Scrap Book: a Conversation with Glenn Bray

A Conversation about Scrap Book
with Visionary Collector Glenn Bray

Glenn Bray is an iconoclast collector and a publisher of the odd, overlooked, and fantastic in comic illustration and art. As a teenager in 1966, Bray’s first original artwork purchase was a Basil Wolverton Ugly Sticker drawing for $10 which led him into lifelong friendships with a wide variety of artists (besides Wolverton), including Robert Williams, Rick Griffin, S. Clay Wilson, Harvey Kurtzman, Stanislav Szukalski, Carl Barks, and many others.

A sampling of Bray’s six-decade archive of original art was published as The Blighted Eye (Fantagraphics, 2014), a collection containing hundreds of entries from Charles Addams to Bob Zoell. Recently Bray began a project around his discovery of drawings made by Art Young (1886-1943) whom Bray called “One of the most revered and published American cartoonists before WWII, before he had fallen into the “black hole” of cartoon history.” Two more Fantagraphic books resulted; To Laugh That We May Not Weep: The Life and Art of Art Young (2017) and Art Young’s Inferno (2020).

As an addendum to Blighted Eye, Bray created Scrap Book—an oversized artbook formed out of news clippings, drawings, postcards, comics, photos, and odds-and-ends from his collection, all that was left outside the slick and glossy Blighted Eye.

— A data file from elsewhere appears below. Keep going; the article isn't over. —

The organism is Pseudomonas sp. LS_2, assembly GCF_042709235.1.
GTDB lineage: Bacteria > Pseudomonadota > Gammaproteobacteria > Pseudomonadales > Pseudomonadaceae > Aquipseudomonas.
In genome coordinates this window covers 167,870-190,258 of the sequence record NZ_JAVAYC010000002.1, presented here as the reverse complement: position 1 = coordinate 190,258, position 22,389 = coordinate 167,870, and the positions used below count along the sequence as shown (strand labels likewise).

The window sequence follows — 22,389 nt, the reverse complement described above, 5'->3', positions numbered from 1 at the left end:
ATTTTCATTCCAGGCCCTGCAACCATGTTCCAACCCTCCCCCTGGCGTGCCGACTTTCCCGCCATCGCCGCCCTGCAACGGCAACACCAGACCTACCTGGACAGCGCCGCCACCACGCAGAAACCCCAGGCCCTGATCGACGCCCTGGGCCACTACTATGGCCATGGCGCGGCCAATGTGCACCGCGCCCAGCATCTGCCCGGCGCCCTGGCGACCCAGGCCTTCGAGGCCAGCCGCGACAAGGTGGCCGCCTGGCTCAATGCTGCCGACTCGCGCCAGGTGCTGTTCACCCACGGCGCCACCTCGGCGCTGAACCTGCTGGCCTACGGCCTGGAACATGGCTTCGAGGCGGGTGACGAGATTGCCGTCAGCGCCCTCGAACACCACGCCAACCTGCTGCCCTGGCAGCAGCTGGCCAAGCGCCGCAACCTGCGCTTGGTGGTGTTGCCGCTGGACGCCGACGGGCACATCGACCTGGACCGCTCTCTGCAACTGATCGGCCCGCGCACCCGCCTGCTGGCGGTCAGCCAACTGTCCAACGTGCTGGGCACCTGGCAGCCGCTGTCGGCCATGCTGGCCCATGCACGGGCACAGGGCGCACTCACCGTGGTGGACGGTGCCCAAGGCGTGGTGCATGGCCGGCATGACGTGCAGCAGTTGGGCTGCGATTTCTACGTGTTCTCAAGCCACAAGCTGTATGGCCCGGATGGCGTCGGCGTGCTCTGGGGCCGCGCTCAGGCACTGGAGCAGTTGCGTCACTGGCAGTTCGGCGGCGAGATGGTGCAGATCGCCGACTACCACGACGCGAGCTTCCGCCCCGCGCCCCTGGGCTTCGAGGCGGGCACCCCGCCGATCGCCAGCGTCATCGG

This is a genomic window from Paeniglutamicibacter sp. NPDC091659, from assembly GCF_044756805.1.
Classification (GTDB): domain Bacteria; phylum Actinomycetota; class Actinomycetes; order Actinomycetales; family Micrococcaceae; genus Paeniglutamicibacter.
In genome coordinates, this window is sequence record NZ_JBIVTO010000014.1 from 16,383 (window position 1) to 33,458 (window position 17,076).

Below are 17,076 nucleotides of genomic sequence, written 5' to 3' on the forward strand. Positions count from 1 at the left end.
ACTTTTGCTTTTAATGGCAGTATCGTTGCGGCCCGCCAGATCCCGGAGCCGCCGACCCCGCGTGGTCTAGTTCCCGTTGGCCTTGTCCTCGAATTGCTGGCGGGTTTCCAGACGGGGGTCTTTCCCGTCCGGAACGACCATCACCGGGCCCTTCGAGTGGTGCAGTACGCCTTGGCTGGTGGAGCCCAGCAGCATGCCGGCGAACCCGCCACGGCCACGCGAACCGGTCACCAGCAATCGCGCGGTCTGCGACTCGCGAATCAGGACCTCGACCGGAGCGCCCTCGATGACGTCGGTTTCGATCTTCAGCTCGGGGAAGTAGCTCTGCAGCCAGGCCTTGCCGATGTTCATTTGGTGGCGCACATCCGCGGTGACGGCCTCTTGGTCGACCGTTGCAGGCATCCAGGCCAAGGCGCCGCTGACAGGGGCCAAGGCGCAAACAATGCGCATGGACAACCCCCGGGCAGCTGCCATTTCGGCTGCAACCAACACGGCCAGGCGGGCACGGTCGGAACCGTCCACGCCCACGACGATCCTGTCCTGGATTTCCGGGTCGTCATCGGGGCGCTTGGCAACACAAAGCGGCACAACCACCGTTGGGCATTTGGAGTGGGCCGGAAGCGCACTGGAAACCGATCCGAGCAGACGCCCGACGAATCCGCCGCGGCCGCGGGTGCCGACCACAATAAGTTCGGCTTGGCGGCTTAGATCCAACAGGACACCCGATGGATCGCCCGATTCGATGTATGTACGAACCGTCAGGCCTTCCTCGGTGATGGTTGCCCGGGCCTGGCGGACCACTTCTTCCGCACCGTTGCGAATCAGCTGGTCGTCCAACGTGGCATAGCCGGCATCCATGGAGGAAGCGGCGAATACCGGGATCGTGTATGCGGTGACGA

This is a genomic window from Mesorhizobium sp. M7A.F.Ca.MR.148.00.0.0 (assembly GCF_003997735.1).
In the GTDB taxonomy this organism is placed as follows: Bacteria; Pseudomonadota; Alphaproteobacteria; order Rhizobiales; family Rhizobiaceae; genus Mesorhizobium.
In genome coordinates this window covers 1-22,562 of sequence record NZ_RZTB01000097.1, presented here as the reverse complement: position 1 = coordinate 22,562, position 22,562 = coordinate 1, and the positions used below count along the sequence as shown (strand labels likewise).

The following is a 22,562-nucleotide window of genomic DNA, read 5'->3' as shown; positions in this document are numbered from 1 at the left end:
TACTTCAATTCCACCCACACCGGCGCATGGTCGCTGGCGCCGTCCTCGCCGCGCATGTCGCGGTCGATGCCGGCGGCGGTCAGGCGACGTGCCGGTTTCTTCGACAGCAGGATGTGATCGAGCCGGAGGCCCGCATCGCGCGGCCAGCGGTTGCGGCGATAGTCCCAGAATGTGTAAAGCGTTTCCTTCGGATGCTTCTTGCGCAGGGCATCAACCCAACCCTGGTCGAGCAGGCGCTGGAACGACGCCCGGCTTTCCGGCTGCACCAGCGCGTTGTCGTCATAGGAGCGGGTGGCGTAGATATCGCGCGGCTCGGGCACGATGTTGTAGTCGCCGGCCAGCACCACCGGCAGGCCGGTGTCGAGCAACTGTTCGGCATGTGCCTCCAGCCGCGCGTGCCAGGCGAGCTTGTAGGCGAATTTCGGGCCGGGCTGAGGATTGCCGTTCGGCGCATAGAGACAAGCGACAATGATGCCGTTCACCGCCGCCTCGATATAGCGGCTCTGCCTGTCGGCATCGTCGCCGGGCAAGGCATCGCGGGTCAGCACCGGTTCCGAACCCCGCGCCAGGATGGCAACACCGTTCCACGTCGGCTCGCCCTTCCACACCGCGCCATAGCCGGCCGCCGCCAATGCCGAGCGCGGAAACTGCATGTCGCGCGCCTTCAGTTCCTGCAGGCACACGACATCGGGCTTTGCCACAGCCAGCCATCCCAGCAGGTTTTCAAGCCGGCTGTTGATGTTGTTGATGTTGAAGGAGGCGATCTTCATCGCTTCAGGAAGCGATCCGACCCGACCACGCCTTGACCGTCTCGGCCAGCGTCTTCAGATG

The first noticeable thing in Scrap Book is the lack of words. Except for some news clippings and advertisements, it’s mostly five hundred plus pages of imagery, usually one per page, and sometimes more from all eras of pop culture.

Scrap Book is a visual stream-of-consciousness that is organized carefully yet fights against the concept of organization—like a circus sideshow flickering in the mind. Scrap Book is a new and outrageous visual language, an encyclopedia of wrong turns and hilarious sight gags–a bizarre graveyard for kitsch, anything freakish, alien, or in bad taste and a refuge for an ignored and distressed slice of Americana.

Scrap Book celebrates weird America—an archive of low-fi images in free association, a collision of wayward pop-culture, memory, and the fantastical. As a servant to his own extreme visual appetites, Bray has become a public educator and defender of often forgotten, fringe, and overlooked art. His discoveries have helped rearrange the discussion of folk art, illustration, mass media and art history.

Bray’s Scrap Book is analytical and glyph-like, even more underground and fractured than Blighted Eye. Looking closely, there’s nothing unusual in the methods of Scrap Book, because collecting and collage in scrapbooks reaches into the nineteenth century: a practice that took off when chromolithographs and mass media advertising first took hold. It’s sources are common from everyday life. Scrapbooking is a reflection and diary of the creator, preserving something of the time and world they lived in.

Many people clip and save odd news items but with Bray, it’s the sheer abundance of material, his attention to detail in micro-curation and presentation, the blended high and low that lifts a paper clipping hobby to a level of art–and an aesthetic display of our American neurosis.

Scrap Book is almost beyond description. It’s a highly personal journey, part autobiography part nightmare–and an endearing, homemade, crackpot-vision by one of the most important collectors of today.